Transparency International Bangladesh (TIB) observed this year’s International Day for Universal Access to Information (IDUAI) with particular focus on capacity building for youths who can utilise the power of technology and e-governance based information gathering to curb corruption, protect fundamental rights, and promote good governance at institutions. TIB took month-long initiatives to train youths and government officials on the Right to Information (RTI) Act, which was implemented back in 2009 with the help of TIB in order to empower people and give them a fair chance in the difficult fight against corruption and government secrecy.
With corruption institutionalized in public offices, and the government gripping onto the colonial legacy of secrecy and suppression, people in Bangladesh find it immensely difficult to report, challenge, or question any forms of corruption and injustice. Restriction of information is also the government’s weapon of choice for curbing fundamental rights, enabling unhindered public looting, money laundering, and choking free press. But is there a way out of this deep-rooted crisis?
TIB knows that youths can lead the way. Bangladesh has more than 125 million internet users, mostly comprising of young people with the zeal to ensure social justice, accountability, equality, and a state free of corruption. TIB understands the power of youth and has centered its capacity building initiatives around young people, empowering them with the tools to fight corruption at the grassroots. At the RTI workshop, organised jointly by TIB and Kapaeeng Foundation, 25 indigenous youths from the remote Chittagong Hill Tracts participated and were trained in the details of the Right to Information (RTI) Act, 2009, and the process of submitting applications to get public information.
As part of month-long programmes centered around IDUAI, TIB also took the initiative to train designated information officers of different public institutions in order to enable people friendly behavioral changes, build capacity of information officers, and train government officials to eliminate the colonial culture of secrecy. A total of 58 government officials from 12 districts of Mymensingh and Rangpur divisions received a two-day online training on RTI this September in two phases (7-8 & 14-15 September).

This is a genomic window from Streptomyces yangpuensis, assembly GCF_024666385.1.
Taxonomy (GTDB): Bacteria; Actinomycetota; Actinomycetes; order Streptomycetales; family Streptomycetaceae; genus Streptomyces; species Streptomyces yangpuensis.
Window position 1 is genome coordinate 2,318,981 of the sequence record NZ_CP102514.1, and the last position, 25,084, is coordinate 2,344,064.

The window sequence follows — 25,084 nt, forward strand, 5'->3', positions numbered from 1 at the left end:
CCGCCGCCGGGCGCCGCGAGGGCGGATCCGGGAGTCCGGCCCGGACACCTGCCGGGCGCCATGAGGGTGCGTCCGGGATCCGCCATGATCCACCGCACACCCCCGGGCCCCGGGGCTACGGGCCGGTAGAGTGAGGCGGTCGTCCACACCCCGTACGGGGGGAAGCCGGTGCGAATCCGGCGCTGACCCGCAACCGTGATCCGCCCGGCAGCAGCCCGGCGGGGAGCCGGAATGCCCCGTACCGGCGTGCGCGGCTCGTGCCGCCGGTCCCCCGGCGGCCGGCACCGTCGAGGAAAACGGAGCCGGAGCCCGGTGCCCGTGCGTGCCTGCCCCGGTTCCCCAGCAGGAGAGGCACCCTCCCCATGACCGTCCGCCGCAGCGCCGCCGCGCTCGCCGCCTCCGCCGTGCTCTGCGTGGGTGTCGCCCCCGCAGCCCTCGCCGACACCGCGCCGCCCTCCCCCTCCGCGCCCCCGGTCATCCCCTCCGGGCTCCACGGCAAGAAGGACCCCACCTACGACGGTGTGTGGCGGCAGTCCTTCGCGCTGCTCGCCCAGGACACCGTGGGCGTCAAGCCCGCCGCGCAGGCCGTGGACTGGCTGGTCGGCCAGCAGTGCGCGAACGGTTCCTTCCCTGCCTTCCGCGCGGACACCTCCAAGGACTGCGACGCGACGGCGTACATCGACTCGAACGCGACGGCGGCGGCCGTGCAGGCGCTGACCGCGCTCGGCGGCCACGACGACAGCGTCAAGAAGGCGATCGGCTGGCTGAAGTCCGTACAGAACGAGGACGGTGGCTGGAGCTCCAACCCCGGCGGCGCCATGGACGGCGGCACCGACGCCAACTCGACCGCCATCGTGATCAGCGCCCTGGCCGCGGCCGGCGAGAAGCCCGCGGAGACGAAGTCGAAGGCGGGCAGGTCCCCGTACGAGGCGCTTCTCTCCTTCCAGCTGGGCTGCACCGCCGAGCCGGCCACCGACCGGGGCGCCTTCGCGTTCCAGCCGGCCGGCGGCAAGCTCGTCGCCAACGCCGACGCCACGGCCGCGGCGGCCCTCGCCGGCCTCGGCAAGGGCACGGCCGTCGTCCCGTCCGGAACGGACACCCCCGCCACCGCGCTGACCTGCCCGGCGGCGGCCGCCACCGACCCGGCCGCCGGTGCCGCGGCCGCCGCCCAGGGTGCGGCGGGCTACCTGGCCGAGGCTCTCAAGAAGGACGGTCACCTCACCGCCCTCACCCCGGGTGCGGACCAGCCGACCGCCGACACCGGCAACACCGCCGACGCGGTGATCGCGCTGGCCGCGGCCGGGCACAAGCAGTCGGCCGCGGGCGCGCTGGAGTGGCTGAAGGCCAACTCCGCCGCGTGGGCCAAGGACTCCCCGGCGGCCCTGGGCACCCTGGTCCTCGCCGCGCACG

Officials from law enforcement agencies, land offices, education institutes, and many administrative divisions of the government were trained by two experienced trainers.
TIB Executive Director Dr. Iftekharuzzaman thinks that coming out of the culture of secrecy and enabling transparency is difficult but achievable. In his closing remarks at the workshop for indigenous youths on right to information, he said, “Experiences and research findings show that countries with open access to public information can extensively protect human rights, establish good governance, and curb corruption. The RTI Act was supposed to end the culture of secrecy in public institutions, but there is still a long way to go as the government still dearly holds onto the colonial legacy of the Official Secrets Act, 1923. The mentality of government officials needs to change, and institutions must be modified to get out of this. At the same time, people, mostly the youths, must be made aware of their right to information and taught how information can be gathered in order to make them agents of change.”
Alongside national level events, TIB’s Civic Engagement Division arranged various local level programmes with 45 Committees of Concerned Citizens (CCC) offices to celebrate IDUAI. CCCs in Chattogram and Dinajpur divisions collaborated with the district administration, information office, law enforcement agencies, and local anti-corruption activists to mark the day by organizing rallies, discussion sessions, processions, and RTI inaugural sessions.
With TIB’s support, Youth Engagement and Support (YES) group members and enthusiastic students across Dhaka and other districts also took part in events promoting access to information.
Students from the Institute of Education and Research (IER), and Development Studies Department of the University of Dhaka, the YES group at the Asia Pacific University, and different student bodies took part in RTI orientation sessions, quiz competitions, rallies, and discussions with experts throughout the month of September.
Apart from the workshops, like every year, TIB also developed a cartoon sticker depicting how free and fair access to information can curb corruption, control bribes, ensure accountability, and empower the people.